A guide to French car insurance
If you drive and live in France, your car should have French insurance. Our guide covers the key points: from the 'papillon vert' to the 'constat amiable'
Your car insurance will cover you in exactly the same terms as in France in the countries listed on your 'attestation d’assurance' Pic: Perry Taylor
All roadworthy cars in France must be insured, whether or not they are used.
If you drive without insurance, you can be fined up to €3,750 (for a first offence there is usually a flat rate €600 fine).
There are three main kinds of cover:
- Au tiers – third-party. This is the minimum obligatory insurance, which covers any damage caused by the insurer’s car to a third party;
- Au tiers vol-incendie – third-party, with additional cover for fire and theft;
- Tous risques – fully comprehensive. The car is covered for the damage it causes, plus damage to the car and driver, whoever is at fault.
Depending on your needs, the policy can include additional guarantees, for example, bris de glace (windscreen cover), a replacement car in the case of your car being unusable due to an accident, or cheaper rates for a fixed low number of kilometres.
Proof of insurance is a green document made up of the attestation d’assurance (also known as the carte verte) and the detachable certificat d’assurance, or “papillon vert”, which must be displayed on the windscreen, with a €35 fine for non-compliance.
If drivers are stopped by the police, they must also be able to show the attestation d’assurance. If they cannot do so, they face a fine of €35 and will have to take the attestation to a police station within five days, or face a further €135 fine.
You can keep the attestation in the car at all times, or remember to take it with you when you drive.
Who is covered?
The car is insured through the named person on the contract. The price takes into account the type of policy, the model and age of the car, the address, how it is garaged and the owner’s level of no-claims bonus.
The price for a jeune conducteur – someone who has just passed their test – is usually subject to an increase due to a perceived extra risk because of inexperience. This goes down annually and cannot be applied from the fourth year of cover.
The owner’s partner is usually included as someone who can drive the car. Before you let anyone else drive your car, you should ensure your contract allows you to lend your car to other unnamed drivers for “occasional use”.
Contrary to common belief, not all French car insurance policies allow this.
To drive someone else’s car, you should ask the owner to make sure you are covered.
This works on a number system, with drivers having one point for no bonus, reducing in small fractions to reach .50 for 13 years of no claims.
The price of the premium is multiplied by this number, meaning a reduction of half price (as .50) for full no claims.
Predictably, claims are more likely to affect your bonus in the case of accidents where you were deemed responsible. Loss of part of your bonus will normally result in a higher premium level at the next renewal.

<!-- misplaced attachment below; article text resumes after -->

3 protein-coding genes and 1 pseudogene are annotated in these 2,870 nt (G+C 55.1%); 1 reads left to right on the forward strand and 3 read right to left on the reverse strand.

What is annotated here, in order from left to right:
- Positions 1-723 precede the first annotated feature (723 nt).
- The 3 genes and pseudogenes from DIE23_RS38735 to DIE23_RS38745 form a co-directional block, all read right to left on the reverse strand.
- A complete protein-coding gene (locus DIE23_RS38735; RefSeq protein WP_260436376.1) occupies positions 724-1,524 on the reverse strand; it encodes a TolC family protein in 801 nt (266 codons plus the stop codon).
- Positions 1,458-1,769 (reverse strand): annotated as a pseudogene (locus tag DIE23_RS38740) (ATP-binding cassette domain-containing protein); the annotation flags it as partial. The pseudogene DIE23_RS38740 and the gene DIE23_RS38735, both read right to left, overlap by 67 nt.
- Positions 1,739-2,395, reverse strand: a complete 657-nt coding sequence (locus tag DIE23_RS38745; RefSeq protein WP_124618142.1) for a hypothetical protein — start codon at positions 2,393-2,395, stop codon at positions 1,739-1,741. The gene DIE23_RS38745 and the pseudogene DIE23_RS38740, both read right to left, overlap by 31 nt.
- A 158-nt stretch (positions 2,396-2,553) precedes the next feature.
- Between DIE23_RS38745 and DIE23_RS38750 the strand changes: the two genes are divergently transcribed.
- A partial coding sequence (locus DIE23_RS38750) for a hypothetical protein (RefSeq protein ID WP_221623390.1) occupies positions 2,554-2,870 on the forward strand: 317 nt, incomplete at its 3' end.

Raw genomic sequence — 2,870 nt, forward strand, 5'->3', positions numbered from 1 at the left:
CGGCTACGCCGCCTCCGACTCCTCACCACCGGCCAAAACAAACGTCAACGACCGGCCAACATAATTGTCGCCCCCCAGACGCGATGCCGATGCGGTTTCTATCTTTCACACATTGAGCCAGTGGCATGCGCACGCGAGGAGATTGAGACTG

Some insurers agree to carry over a UK bonus and so far there are no reports of this changing since full Brexit.
What to do in an accident
You have to fill in a European Accident Statement – Constat Européen d’Accident, or as it is known, a constat amiable.
Make sure you always have one in your car (you can ask your insurance company to give you one).
On it, you will be asked to give details of the accident, with times, dates, place, people involved, description of incident and a sketch to show what happened. If both parties are in agreement about the nature of the accident, both should sign the same document with a carbon copy. Each party takes a copy and sends it to their insurer within the allowed time limit of five working days.
If, however, there is disagreement, each party signs their own version of events and sends it to their insurance company, including insurance details, address and car registration of the other driver.
If the accident is in France, with two French-registered cars and no injuries, drivers can fill in a form via a free downloadable phone app, e-constat auto.
If anyone is injured in the accident, you have to notify the police or gendarmes.
If you break down
The first step is to ring the breakdown service number you will be given by the insurance company. The help you receive will depend on your contract.
Insurance companies offer a variety of levels, which can include towing the car to a garage and providing a replacement car.
Some policies include cover if you break down at your home (assistance 0km). For others, you have to be a certain number of kilometres away.
Changing your insurance
If you wish to cancel an insurance policy that you have not yet held for a year, you can send a registered letter (find a model letter here) to the insurer two months before the policy’s annual renewal date.
Alternatively, according to the Hamon law, after you have held the policy for one year, you can just take out a new policy. The new selected company will notify the current insurance company, giving it a month’s notice. There are other possibilities, for example after sale of the vehicle.
Driving abroad Your insurance will cover you in exactly the same terms as in France in the countries listed on your attestation d’assurance.
The UK is still among those listed on standard French insurance policies. Since full Brexit, UK residents driving in France have to ask their insurer for a Green Card, which acts as proof that you have vehicle insurance when driving abroad.
All UK vehicle insurance provides the minimum third-party cover to drive in the EU.